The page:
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Postings from March 2003
From: Sean M. Burke
March 3, 2003 19:03
Message ID: email@example.com
At 04:13 AM 2003-03-03 +0200, Hytham Shehab wrote:
> am haveing trouble setting up my cookies using this module, and
>particularly i don't understand how to use the set and scan routines.
>if anyone can point me to a good tutorial i will be greatfull.
All I've ever needed to know about cookies is in here:
A default LWP::UserAgent object acts like a browser with its cookies
support turned off. There are various ways of turning it on, by setting
its cookie_jar attribute. A "cookie jar" is an object representing a
little database of all the HTTP cookies that a browser can know about.
It can correspond to a file on disk (the way Netscape uses its
cookies.txt file), or it can be just an in-memory object that starts out
empty, and whose collection of cookies will disappear once the program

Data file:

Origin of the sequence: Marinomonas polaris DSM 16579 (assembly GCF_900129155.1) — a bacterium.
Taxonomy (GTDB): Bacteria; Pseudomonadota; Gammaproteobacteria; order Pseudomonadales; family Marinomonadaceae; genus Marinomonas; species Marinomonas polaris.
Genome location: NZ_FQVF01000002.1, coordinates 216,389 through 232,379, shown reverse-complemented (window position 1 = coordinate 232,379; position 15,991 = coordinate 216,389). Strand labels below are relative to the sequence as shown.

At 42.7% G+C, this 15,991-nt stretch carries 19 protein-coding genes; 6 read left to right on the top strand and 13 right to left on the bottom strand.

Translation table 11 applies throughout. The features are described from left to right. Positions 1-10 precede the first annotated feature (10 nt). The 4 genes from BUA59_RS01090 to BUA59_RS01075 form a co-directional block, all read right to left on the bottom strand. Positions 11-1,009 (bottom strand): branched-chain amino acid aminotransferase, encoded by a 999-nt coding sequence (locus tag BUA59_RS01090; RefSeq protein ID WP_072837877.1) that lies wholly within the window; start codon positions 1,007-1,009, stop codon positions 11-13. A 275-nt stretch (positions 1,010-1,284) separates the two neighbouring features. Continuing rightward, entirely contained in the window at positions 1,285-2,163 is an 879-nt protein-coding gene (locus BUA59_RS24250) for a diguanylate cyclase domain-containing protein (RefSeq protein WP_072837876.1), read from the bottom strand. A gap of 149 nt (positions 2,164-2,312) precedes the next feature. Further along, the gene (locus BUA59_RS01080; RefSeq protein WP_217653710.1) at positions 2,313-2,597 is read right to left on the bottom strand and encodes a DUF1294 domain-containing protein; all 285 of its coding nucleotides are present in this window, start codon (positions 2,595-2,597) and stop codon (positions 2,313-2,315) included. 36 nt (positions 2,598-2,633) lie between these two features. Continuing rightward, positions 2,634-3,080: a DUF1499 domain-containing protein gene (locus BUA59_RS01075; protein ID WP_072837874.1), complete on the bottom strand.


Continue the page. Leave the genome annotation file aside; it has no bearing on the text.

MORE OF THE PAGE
is finished running.
To give a browser an in-memory empty cookie jar, you set its cookie_jar
attribute like so:
To give it a copy that will be read from a file on disk, and will be
saved to it when the program is finished running, set the cookie_jar
attribute like this:
'file' => '/some/where/cookies.lwp',
# where to read/write cookies
'autosave' => 1,
# save it to disk when done
That file will be an LWP-specific format. If you want to be access the
cookies in your Netscape cookies file, you can use the
# yes, loads HTTP::Cookies::Netscape too
'file' => 'c:/Program Files/Netscape/Users/DIR-NAME-HERE/cookies.txt',
# where to read cookies
You could add an 'autosave' => 1 line as further above, but at time of
writing, it's uncertain whether Netscape might discard some of the
cookies you could be writing back to disk.
Sean M. Burke http://search.cpan.org/~sburke/